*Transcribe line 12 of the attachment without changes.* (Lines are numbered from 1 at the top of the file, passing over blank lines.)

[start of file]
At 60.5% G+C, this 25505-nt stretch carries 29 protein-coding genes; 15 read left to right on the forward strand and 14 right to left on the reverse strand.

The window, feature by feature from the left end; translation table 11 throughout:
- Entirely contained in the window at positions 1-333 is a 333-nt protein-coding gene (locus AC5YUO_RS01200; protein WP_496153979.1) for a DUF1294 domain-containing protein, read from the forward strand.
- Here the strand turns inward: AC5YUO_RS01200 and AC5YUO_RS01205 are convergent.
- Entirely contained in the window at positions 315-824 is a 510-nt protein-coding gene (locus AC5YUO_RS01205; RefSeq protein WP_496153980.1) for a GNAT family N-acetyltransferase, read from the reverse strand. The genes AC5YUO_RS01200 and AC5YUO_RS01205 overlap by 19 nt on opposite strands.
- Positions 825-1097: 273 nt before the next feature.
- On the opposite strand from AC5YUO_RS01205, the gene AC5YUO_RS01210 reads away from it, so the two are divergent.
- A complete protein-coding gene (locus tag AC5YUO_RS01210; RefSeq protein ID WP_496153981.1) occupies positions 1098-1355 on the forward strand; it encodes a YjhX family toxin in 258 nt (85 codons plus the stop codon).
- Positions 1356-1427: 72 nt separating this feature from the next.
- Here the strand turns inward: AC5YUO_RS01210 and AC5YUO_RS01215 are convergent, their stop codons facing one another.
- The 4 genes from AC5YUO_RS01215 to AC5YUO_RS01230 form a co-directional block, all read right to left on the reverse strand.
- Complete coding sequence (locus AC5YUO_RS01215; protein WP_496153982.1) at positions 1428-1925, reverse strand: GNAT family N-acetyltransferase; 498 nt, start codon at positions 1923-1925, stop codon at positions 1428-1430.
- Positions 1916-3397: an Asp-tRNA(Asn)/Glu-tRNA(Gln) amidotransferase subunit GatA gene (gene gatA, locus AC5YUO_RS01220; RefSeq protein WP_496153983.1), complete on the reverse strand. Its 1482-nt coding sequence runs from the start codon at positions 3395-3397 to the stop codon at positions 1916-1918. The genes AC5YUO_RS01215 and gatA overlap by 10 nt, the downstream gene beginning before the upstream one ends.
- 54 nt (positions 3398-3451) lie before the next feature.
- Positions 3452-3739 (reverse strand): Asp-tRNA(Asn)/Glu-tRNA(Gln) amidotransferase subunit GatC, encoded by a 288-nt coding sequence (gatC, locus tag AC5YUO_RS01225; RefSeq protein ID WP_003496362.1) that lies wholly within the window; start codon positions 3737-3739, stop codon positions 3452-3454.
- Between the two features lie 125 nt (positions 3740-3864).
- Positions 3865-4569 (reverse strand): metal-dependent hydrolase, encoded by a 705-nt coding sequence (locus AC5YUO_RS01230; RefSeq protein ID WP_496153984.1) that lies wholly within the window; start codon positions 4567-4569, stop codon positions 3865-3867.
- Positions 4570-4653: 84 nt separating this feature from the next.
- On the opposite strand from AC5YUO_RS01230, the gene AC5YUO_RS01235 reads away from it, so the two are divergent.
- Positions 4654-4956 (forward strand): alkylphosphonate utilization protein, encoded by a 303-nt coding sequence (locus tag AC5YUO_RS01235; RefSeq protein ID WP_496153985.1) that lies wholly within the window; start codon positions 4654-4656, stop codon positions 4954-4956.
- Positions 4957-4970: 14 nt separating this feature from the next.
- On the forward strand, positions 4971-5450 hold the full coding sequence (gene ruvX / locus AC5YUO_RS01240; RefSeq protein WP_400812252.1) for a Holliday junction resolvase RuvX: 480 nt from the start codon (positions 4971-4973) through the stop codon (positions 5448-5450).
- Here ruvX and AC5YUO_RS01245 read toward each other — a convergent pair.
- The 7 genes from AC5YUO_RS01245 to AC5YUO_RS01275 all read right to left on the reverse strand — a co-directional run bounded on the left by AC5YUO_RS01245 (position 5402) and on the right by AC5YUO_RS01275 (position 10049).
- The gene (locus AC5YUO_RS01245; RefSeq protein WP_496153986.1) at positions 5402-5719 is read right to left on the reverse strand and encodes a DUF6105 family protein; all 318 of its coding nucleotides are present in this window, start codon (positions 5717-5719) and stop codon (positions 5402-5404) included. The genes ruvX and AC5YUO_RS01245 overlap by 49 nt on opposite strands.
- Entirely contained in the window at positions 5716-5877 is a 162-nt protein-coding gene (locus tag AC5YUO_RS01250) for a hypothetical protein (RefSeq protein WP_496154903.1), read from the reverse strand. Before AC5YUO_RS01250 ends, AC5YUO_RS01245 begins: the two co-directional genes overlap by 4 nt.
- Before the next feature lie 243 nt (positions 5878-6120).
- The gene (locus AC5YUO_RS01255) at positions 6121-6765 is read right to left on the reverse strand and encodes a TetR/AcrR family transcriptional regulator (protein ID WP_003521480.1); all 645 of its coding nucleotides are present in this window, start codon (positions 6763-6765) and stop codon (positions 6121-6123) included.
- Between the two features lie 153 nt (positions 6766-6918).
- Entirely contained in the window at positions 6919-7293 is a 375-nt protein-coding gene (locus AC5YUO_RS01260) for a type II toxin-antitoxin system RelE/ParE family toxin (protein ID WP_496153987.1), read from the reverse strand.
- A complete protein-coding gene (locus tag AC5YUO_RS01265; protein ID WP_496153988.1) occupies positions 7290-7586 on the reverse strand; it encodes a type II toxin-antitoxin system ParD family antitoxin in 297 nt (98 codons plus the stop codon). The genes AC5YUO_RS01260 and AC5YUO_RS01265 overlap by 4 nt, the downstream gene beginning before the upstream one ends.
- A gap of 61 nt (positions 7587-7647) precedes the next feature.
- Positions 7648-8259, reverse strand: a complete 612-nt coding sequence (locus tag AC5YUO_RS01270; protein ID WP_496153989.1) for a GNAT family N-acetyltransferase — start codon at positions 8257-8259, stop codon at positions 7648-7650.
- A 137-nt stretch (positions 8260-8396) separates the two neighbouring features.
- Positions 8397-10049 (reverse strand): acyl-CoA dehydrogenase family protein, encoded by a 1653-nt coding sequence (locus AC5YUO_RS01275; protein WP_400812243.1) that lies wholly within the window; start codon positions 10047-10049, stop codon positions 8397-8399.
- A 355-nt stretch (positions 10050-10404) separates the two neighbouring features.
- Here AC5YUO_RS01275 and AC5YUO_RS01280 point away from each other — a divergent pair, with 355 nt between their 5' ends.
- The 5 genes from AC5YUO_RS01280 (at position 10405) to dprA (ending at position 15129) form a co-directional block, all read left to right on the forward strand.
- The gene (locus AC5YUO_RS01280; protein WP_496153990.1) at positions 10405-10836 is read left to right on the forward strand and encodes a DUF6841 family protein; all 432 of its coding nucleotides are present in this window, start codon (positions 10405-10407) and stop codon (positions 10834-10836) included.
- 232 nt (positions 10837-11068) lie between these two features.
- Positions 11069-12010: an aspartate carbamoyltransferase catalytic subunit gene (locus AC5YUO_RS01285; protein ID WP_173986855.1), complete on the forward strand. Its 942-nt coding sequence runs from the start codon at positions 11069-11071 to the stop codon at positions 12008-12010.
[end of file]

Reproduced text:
- Complete coding sequence (locus AC5YUO_RS01215; protein WP_496153982.1) at positions 1428-1925, reverse strand: GNAT family N-acetyltransferase; 498 nt, start codon at positions 1923-1925, stop codon at positions 1428-1430.